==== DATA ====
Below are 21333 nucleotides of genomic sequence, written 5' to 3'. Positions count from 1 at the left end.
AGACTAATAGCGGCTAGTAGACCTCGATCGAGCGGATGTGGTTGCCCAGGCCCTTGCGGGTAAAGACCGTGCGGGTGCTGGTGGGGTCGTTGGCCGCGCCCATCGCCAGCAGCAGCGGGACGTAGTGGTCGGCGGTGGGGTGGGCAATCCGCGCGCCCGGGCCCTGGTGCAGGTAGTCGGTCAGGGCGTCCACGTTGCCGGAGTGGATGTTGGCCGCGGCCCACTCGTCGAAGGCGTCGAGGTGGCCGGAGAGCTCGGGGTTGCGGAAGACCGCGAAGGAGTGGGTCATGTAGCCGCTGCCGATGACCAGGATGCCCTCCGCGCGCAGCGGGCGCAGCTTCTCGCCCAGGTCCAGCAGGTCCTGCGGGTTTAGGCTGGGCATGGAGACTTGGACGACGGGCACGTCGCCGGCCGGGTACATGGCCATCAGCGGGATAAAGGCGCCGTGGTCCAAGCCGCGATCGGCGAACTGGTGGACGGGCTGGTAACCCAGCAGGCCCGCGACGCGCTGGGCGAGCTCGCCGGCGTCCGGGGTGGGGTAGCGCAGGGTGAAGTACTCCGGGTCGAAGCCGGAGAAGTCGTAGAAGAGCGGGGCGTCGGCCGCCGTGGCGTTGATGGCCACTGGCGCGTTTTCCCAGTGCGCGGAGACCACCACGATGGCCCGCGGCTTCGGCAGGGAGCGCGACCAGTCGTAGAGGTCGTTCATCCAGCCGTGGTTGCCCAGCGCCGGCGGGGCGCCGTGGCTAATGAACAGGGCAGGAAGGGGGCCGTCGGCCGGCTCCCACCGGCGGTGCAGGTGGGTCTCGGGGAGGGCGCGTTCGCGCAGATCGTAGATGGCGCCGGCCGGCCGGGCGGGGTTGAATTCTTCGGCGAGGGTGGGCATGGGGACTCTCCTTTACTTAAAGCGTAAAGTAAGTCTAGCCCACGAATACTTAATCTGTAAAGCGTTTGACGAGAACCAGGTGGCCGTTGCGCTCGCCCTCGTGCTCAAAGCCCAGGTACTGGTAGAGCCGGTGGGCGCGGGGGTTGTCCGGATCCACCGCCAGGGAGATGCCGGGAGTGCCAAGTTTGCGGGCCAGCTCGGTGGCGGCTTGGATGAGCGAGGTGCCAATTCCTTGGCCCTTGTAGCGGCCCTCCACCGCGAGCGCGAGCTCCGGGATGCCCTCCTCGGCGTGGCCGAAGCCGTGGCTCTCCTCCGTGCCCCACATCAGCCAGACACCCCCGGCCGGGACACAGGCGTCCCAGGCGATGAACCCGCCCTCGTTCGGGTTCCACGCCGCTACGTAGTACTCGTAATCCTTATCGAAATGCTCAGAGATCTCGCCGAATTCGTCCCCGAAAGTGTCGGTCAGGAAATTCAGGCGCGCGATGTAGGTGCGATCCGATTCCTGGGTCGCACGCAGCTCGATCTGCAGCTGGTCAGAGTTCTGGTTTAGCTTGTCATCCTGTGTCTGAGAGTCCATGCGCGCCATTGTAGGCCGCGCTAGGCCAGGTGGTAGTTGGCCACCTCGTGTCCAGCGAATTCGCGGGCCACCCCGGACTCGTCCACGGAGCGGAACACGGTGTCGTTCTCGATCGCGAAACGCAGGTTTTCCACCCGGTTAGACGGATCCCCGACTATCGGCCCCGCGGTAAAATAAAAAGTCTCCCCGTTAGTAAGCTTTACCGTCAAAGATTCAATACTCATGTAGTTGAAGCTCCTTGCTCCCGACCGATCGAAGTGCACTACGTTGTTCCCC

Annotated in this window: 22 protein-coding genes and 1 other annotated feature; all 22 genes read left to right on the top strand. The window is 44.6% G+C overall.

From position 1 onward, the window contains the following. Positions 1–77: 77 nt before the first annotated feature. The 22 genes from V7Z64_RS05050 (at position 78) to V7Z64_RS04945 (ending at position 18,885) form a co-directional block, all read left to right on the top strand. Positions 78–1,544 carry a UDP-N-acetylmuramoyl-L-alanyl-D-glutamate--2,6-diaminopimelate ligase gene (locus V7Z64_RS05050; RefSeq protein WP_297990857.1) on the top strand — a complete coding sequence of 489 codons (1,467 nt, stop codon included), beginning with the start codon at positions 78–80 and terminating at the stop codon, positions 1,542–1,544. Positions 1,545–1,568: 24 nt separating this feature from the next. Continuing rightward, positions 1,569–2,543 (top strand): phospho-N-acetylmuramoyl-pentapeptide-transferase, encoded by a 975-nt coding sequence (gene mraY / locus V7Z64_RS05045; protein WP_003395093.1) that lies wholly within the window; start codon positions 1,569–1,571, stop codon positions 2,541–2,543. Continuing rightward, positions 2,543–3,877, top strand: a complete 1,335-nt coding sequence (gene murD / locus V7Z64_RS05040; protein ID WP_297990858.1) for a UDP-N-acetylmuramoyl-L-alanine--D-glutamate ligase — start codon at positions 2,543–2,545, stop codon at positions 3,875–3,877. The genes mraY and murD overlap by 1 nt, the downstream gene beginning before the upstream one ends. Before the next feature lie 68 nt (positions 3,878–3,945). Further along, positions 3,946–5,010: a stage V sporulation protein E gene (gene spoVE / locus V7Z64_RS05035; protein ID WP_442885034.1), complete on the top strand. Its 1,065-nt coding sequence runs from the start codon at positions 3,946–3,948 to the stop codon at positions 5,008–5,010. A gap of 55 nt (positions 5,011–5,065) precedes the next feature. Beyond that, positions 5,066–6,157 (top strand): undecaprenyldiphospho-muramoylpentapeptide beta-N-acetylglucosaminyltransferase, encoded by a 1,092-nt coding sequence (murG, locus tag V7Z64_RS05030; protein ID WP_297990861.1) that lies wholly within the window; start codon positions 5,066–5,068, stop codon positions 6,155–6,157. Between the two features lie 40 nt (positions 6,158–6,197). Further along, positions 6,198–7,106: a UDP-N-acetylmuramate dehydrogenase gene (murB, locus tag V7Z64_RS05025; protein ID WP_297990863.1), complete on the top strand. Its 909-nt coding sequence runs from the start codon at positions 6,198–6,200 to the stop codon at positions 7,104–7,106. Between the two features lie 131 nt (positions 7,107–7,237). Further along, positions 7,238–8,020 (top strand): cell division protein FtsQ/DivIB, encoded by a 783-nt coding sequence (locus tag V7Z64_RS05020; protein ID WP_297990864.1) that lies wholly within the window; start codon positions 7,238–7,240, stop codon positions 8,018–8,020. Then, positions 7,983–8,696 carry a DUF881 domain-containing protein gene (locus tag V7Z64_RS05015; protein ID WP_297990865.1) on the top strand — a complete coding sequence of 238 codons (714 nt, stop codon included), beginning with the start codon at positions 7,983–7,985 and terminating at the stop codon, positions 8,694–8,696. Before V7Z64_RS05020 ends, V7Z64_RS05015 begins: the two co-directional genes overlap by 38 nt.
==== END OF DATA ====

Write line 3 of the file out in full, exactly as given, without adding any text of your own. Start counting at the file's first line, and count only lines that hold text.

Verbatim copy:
Annotated in this window: 22 protein-coding genes and 1 other annotated feature; all 22 genes read left to right on the top strand. The window is 44.6% G+C overall.